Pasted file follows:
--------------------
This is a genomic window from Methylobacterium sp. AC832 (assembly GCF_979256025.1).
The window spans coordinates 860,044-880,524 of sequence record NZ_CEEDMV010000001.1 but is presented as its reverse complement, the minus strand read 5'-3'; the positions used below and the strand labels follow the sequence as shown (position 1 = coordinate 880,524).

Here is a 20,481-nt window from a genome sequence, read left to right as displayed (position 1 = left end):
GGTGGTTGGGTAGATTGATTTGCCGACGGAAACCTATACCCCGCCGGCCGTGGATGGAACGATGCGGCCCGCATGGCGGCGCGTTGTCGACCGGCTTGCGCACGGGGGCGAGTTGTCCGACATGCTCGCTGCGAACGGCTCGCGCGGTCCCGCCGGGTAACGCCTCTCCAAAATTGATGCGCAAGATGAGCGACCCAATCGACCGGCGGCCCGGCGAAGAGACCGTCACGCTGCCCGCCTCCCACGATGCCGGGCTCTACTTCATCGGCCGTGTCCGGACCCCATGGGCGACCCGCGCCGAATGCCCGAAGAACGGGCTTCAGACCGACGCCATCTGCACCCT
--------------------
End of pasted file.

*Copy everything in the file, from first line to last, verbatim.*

This is a genomic window from Methylobacterium sp. AC832 (assembly GCF_979256025.1).
The window spans coordinates 860,044-880,524 of sequence record NZ_CEEDMV010000001.1 but is presented as its reverse complement, the minus strand read 5'-3'; the positions used below and the strand labels follow the sequence as shown (position 1 = coordinate 880,524).

Here is a 20,481-nt window from a genome sequence, read left to right as displayed (position 1 = left end):
GGTGGTTGGGTAGATTGATTTGCCGACGGAAACCTATACCCCGCCGGCCGTGGATGGAACGATGCGGCCCGCATGGCGGCGCGTTGTCGACCGGCTTGCGCACGGGGGCGAGTTGTCCGACATGCTCGCTGCGAACGGCTCGCGCGGTCCCGCCGGGTAACGCCTCTCCAAAATTGATGCGCAAGATGAGCGACCCAATCGACCGGCGGCCCGGCGAAGAGACCGTCACGCTGCCCGCCTCCCACGATGCCGGGCTCTACTTCATCGGCCGTGTCCGGACCCCATGGGCGACCCGCGCCGAATGCCCGAAGAACGGGCTTCAGACCGACGCCATCTGCACCCT